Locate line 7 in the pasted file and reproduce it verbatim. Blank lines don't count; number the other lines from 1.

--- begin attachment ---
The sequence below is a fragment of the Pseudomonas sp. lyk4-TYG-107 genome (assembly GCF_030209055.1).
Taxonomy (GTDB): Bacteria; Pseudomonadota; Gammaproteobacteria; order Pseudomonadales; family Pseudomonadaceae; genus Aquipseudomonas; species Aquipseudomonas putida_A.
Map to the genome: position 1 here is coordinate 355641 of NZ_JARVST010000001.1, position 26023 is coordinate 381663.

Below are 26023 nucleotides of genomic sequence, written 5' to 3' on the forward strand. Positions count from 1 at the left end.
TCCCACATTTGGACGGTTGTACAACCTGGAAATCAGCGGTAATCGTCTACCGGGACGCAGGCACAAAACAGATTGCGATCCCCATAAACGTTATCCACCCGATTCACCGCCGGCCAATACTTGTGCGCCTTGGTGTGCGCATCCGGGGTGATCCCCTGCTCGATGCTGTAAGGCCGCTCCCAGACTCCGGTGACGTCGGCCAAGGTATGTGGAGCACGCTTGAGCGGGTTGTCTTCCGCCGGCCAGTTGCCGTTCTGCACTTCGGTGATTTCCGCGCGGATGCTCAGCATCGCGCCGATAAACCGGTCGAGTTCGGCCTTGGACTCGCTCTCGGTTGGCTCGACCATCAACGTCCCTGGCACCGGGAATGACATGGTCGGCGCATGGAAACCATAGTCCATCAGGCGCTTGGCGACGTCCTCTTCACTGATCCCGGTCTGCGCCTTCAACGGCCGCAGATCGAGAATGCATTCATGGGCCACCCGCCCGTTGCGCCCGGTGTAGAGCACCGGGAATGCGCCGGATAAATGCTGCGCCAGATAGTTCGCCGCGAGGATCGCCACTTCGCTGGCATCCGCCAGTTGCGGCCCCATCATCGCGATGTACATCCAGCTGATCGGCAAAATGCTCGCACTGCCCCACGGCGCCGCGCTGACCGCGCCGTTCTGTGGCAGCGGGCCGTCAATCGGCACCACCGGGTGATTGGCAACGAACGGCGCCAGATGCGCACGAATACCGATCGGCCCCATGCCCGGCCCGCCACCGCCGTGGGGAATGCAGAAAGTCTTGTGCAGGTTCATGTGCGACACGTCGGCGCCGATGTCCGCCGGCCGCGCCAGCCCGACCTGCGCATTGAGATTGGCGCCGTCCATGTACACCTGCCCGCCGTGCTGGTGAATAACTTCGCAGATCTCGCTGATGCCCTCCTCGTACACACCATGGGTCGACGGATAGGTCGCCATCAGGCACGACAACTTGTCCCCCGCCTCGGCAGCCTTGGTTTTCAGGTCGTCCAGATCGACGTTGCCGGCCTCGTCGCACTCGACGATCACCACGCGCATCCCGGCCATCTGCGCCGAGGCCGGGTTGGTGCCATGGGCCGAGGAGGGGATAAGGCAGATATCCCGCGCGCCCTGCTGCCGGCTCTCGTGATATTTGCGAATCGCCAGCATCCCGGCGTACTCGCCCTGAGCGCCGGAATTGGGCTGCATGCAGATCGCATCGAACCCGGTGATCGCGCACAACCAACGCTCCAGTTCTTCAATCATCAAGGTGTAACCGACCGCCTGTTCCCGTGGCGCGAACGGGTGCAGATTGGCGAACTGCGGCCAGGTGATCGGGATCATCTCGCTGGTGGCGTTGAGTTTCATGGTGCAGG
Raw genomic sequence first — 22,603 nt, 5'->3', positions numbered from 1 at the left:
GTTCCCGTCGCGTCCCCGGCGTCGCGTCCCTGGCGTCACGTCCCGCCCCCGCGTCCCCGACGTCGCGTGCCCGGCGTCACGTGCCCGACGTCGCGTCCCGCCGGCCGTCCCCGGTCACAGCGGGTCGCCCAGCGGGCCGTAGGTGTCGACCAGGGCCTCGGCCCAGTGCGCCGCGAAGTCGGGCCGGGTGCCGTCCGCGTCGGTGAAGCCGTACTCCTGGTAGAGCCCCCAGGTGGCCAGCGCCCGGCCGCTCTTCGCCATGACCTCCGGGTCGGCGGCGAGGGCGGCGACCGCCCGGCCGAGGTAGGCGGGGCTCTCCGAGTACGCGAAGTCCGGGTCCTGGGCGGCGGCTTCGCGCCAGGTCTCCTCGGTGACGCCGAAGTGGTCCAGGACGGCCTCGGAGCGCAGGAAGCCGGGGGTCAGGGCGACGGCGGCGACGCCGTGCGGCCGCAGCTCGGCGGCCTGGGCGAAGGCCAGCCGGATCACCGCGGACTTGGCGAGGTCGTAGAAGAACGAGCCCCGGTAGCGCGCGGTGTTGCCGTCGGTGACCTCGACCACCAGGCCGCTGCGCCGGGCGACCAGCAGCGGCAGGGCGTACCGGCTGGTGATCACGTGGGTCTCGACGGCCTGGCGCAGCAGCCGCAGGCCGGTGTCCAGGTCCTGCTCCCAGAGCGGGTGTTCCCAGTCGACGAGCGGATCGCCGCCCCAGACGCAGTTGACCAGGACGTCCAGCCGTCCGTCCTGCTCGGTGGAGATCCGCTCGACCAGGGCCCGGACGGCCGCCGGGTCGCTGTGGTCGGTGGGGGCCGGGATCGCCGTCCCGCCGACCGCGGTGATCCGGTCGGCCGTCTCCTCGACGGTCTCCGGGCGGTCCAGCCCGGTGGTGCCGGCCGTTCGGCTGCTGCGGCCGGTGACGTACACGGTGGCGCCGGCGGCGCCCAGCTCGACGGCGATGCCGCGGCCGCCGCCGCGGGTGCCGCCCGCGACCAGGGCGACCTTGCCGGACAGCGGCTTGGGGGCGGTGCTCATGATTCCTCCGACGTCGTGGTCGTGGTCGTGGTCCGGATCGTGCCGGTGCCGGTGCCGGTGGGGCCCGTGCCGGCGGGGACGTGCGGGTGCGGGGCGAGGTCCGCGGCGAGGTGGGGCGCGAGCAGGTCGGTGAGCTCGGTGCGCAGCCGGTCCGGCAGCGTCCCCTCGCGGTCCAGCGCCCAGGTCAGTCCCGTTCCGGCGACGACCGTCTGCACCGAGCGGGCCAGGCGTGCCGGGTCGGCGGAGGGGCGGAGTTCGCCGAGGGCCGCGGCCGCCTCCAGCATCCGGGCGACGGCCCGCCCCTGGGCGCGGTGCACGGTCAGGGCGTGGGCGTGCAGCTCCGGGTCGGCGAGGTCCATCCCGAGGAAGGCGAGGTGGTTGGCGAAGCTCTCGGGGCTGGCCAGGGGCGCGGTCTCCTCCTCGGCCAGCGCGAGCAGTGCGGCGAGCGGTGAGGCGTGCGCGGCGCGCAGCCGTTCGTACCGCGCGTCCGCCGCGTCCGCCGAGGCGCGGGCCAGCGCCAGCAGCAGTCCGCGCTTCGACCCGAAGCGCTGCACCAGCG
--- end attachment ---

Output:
GTTCCCGTCGCGTCCCCGGCGTCGCGTCCCTGGCGTCACGTCCCGCCCCCGCGTCCCCGACGTCGCGTGCCCGGCGTCACGTGCCCGACGTCGCGTCCCGCCGGCCGTCCCCGGTCACAGCGGGTCGCCCAGCGGGCCGTAGGTGTCGACCAGGGCCTCGGCCCAGTGCGCCGCGAAGTCGGGCCGGGTGCCGTCCGCGTCGGTGAAGCCGTACTCCTGGTAGAGCCCCCAGGTGGCCAGCGCCCGGCCGCTCTTCGCCATGACCTCCGGGTCGGCGGCGAGGGCGGCGACCGCCCGGCCGAGGTAGGCGGGGCTCTCCGAGTACGCGAAGTCCGGGTCCTGGGCGGCGGCTTCGCGCCAGGTCTCCTCGGTGACGCCGAAGTGGTCCAGGACGGCCTCGGAGCGCAGGAAGCCGGGGGTCAGGGCGACGGCGGCGACGCCGTGCGGCCGCAGCTCGGCGGCCTGGGCGAAGGCCAGCCGGATCACCGCGGACTTGGCGAGGTCGTAGAAGAACGAGCCCCGGTAGCGCGCGGTGTTGCCGTCGGTGACCTCGACCACCAGGCCGCTGCGCCGGGCGACCAGCAGCGGCAGGGCGTACCGGCTGGTGATCACGTGGGTCTCGACGGCCTGGCGCAGCAGCCGCAGGCCGGTGTCCAGGTCCTGCTCCCAGAGCGGGTGTTCCCAGTCGACGAGCGGATCGCCGCCCCAGACGCAGTTGACCAGGACGTCCAGCCGTCCGTCCTGCTCGGTGGAGATCCGCTCGACCAGGGCCCGGACGGCCGCCGGGTCGCTGTGGTCGGTGGGGGCCGGGATCGCCGTCCCGCCGACCGCGGTGATCCGGTCGGCCGTCTCCTCGACGGTCTCCGGGCGGTCCAGCCCGGTGGTGCCGGCCGTTCGGCTGCTGCGGCCGGTGACGTACACGGTGGCGCCGGCGGCGCCCAGCTCGACGGCGATGCCGCGGCCGCCGCCGCGGGTGCCGCCCGCGACCAGGGCGACCTTGCCGGACAGCGGCTTGGGGGCGGTGCTCATGATTCCTCCGACGTCGTGGTCGTGGTCGTGGTCCGGATCGTGCCGGTGCCGGTGCCGGTGGGGCCCGTGCCGGCGGGGACGTGCGGGTGCGGGGCGAGGTCCGCGGCGAGGTGGGGCGCGAGCAGGTCGGTGAGCTCGGTGCGCAGCCGGTCCGGCAGCGTCCCCTCGCGGTCCAGCGCCCAGGTCAGTCCCGTTCCGGCGACGACCGTCTGCACCGAGCGGGCCAGGCGTGCCGGGTCGGCGGAGGGGCGGAGTTCGCCGAGGGCCGCGGCCGCCTCCAGCATCCGGGCGACGGCCCGCCCCTGGGCGCGGTGCACGGTCAGGGCGTGGGCGTGCAGCTCCGGGTCGGCGAGGTCCATCCCGAGGAAGGCGAGGTGGTTGGCGAAGCTCTCGGGGCTGGCCAGGGGCGCGGTCTCCTCCTCGGCCAGCGCGAGCAGTGCGGCGAGCGGTGAGGCGTGCGCGGCGCGCAGCCGTTCGTACCGCGCGTCCGCCGCGTCCGCCGAGGCGCGGGCCAGCGCCAGCAGCAGTCCGCGCTTCGACCCGAAGCGCTGCACCAGCG